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Toyota Expands While Big Three Pay More

Tuesday, 27 Feb 2007 | 10:25 AM ET
AP

Ever since I've started this blog, I've heard from a number of readers who think I'm biased in favor of Toyota . Well, if you are one of those people, you are not going to like today's post.

Later today, Toyota will announce plans to build it's 8th North American final assembly plant. It will be located just outside Tupelo, Mississippi and should open in early 2010. The announcement is not a surprise, since Toyota has said for some time that it plans to add more assembly lines in North America to keep up with it's rising sales. After all, with over 16% market share, Toyota is now #2 in the U.S. The Japanese automaker needs more capacity if it's going to cut down on the number of cars it imports from Japan.

When it's up and running, the Tupelo plants will have roughly 2,000 employees. This continues a trend where Toyota is slowly and steadily hiring while the big three continue to cut jobs. In fact, since 2003, Toyota has added 3,328 jobs in the U.S. During that same period, the Detroit 3 have announced, collectively, that they have announced cutting more than 100,000 jobs.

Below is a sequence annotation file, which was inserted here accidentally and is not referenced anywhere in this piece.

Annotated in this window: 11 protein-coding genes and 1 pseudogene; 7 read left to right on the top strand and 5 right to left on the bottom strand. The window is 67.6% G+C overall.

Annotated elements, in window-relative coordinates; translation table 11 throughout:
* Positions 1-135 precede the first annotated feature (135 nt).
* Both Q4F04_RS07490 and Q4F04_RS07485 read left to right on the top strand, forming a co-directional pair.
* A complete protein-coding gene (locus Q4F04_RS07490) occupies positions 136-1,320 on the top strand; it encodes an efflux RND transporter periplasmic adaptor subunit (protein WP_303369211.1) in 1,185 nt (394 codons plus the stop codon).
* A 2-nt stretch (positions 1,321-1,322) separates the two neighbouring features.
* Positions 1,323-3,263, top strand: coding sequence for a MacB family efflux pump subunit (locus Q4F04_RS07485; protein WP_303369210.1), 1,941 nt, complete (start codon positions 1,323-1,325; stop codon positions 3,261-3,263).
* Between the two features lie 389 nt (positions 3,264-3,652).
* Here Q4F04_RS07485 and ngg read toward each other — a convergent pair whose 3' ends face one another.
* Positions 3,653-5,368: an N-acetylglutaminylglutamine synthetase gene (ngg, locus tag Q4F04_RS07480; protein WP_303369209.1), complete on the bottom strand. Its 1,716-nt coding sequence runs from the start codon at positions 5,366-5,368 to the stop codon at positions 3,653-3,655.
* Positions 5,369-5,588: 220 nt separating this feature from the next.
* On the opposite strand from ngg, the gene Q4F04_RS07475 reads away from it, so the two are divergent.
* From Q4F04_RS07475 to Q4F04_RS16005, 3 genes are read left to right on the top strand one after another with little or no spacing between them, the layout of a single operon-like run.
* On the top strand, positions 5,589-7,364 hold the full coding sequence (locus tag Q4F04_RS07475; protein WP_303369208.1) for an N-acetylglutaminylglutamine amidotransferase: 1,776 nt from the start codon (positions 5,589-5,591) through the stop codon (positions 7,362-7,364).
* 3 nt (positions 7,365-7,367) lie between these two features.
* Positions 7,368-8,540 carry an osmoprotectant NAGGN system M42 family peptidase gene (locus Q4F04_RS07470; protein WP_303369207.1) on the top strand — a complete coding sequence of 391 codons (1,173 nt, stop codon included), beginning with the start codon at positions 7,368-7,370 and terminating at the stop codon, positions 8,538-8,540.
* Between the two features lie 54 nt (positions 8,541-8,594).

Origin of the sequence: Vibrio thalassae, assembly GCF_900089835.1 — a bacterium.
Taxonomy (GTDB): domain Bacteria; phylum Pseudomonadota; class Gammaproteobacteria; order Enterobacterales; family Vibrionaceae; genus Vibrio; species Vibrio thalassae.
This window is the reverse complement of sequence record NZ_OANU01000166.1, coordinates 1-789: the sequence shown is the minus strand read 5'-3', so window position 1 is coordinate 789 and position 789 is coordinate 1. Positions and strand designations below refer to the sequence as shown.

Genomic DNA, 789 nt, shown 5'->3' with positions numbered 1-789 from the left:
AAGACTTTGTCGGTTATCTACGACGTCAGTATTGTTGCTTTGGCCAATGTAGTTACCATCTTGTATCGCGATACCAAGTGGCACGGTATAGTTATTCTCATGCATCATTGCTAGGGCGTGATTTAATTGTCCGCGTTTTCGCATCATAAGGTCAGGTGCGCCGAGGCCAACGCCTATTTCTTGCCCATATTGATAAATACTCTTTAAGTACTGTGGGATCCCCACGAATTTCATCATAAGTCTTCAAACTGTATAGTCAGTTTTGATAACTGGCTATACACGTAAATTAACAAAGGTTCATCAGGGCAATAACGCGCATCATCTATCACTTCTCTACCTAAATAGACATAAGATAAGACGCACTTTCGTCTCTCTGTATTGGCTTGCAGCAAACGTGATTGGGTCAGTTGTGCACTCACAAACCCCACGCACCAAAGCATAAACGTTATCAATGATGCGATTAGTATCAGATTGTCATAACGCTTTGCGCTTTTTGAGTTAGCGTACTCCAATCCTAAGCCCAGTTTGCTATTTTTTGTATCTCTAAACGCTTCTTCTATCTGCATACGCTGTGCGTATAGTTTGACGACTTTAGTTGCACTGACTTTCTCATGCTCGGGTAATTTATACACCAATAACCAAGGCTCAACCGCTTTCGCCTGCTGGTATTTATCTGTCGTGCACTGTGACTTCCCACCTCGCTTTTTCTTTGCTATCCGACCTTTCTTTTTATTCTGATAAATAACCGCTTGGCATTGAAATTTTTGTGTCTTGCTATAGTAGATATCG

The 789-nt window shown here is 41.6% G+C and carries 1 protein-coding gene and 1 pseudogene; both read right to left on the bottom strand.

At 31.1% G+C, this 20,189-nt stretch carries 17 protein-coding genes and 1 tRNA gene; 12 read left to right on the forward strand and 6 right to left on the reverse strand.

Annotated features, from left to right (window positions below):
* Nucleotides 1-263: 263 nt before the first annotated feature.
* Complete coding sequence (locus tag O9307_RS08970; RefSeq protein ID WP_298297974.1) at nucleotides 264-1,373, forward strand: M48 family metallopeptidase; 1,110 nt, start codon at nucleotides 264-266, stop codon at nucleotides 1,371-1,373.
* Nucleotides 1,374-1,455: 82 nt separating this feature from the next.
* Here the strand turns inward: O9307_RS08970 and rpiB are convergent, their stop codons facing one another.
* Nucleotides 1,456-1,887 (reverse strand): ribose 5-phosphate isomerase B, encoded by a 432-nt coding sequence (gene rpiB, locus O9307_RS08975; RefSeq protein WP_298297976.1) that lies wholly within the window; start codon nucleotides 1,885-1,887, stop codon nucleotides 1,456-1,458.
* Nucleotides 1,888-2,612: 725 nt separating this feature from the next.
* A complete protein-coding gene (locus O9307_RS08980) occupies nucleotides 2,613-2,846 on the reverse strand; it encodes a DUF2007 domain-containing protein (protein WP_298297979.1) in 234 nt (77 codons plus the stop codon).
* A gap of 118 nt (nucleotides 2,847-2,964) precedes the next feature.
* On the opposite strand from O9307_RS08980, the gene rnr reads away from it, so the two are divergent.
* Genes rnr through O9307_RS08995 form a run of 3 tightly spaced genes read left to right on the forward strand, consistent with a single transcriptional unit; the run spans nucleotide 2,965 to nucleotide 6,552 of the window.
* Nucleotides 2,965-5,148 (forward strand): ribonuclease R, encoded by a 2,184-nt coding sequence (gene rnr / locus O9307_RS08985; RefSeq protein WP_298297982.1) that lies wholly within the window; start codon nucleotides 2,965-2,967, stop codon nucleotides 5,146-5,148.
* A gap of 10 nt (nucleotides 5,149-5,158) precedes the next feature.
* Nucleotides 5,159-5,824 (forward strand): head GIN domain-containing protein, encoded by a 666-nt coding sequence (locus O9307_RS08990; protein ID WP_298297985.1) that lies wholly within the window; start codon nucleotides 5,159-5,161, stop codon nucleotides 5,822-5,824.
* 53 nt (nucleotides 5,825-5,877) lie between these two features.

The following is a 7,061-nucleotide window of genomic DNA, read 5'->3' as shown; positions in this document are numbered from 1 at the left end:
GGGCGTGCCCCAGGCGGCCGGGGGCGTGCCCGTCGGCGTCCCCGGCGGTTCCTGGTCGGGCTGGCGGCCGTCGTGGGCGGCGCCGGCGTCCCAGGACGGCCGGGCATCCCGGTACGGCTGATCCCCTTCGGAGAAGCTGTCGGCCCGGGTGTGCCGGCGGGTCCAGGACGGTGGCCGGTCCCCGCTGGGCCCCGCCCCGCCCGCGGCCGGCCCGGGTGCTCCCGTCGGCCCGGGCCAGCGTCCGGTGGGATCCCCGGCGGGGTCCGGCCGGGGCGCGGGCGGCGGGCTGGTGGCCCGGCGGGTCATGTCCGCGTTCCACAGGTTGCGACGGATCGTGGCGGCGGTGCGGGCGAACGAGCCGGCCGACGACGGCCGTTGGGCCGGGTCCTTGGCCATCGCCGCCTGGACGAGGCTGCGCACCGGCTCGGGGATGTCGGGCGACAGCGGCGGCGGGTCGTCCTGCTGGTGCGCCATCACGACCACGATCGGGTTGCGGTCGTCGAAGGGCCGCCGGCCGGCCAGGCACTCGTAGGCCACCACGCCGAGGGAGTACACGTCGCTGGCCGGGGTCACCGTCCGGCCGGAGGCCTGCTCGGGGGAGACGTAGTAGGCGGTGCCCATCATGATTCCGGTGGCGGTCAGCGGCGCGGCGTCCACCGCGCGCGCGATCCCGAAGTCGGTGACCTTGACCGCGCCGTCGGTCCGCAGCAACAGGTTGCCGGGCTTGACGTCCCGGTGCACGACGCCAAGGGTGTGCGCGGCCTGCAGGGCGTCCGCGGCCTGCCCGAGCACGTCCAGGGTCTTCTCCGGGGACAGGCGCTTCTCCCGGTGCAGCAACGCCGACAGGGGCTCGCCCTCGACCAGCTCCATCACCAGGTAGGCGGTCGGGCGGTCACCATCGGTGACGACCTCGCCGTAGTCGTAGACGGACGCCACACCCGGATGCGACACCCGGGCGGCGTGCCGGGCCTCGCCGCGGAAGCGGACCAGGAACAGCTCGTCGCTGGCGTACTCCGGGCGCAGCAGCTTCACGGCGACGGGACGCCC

Meanwhile, the latest research on labor costs for the big 3 show GM and Ford will be paying more for employee healthcare, despite givebacks on healthcare benefits by the UAW. Fitch research finds the that GM's healthcare costs will go up 14.1% next year, or $244 per vehicle built in the U.S. Meaning, GM will spend, roughly $1,783 on healthcare for every vehicle it builds in the U.S. Fitch estimates Ford's healthcare bill will jump 9.1%, or $81, to $1,064 per vehicle.

Why are these expenses going up so much just a year after GM and Ford extracted billions in healthcare concessions from the UAW in late 2005?

Blame it on inflation:
This re-enforces the cost disadvantage the big 3 face when trying to compete with the Toyota, Honda,Nissan, Hyundai, etc. It also shows why healthcare will be THE issue that defines the UAW negotiations this September.

Questions? Comments? BehindTheWheel@cnbc.com

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  • Phil LeBeau is a CNBC auto and airline industry reporter based in the Chicago bureau and editor of the Behind the Wheel section on CNBC.com.

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